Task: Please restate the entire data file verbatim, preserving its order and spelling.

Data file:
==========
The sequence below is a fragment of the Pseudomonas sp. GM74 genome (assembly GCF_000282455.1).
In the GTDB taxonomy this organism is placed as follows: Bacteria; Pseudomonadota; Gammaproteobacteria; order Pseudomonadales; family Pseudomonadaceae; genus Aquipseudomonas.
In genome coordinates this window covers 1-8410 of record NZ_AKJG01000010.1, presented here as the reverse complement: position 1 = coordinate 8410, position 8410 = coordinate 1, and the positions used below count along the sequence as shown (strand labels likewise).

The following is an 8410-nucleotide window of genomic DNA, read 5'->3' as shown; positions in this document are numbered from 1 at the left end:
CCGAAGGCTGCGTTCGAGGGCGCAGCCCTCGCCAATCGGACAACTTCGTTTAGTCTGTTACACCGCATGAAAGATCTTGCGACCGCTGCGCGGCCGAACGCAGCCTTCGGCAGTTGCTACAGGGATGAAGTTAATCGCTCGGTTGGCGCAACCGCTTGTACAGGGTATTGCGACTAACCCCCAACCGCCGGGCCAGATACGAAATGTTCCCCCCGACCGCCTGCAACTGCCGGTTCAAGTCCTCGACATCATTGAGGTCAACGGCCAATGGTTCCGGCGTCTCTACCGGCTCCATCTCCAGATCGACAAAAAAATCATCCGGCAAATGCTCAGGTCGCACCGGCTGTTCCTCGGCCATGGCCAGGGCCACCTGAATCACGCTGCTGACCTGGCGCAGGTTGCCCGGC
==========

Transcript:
The sequence below is a fragment of the Pseudomonas sp. GM74 genome (assembly GCF_000282455.1).
In the GTDB taxonomy this organism is placed as follows: Bacteria; Pseudomonadota; Gammaproteobacteria; order Pseudomonadales; family Pseudomonadaceae; genus Aquipseudomonas.
In genome coordinates this window covers 1-8410 of record NZ_AKJG01000010.1, presented here as the reverse complement: position 1 = coordinate 8410, position 8410 = coordinate 1, and the positions used below count along the sequence as shown (strand labels likewise).

The following is an 8410-nucleotide window of genomic DNA, read 5'->3' as shown; positions in this document are numbered from 1 at the left end:
CCGAAGGCTGCGTTCGAGGGCGCAGCCCTCGCCAATCGGACAACTTCGTTTAGTCTGTTACACCGCATGAAAGATCTTGCGACCGCTGCGCGGCCGAACGCAGCCTTCGGCAGTTGCTACAGGGATGAAGTTAATCGCTCGGTTGGCGCAACCGCTTGTACAGGGTATTGCGACTAACCCCCAACCGCCGGGCCAGATACGAAATGTTCCCCCCGACCGCCTGCAACTGCCGGTTCAAGTCCTCGACATCATTGAGGTCAACGGCCAATGGTTCCGGCGTCTCTACCGGCTCCATCTCCAGATCGACAAAAAAATCATCCGGCAAATGCTCAGGTCGCACCGGCTGTTCCTCGGCCATGGCCAGGGCCACCTGAATCACGCTGCTGACCTGGCGCAGGTTGCCCGGC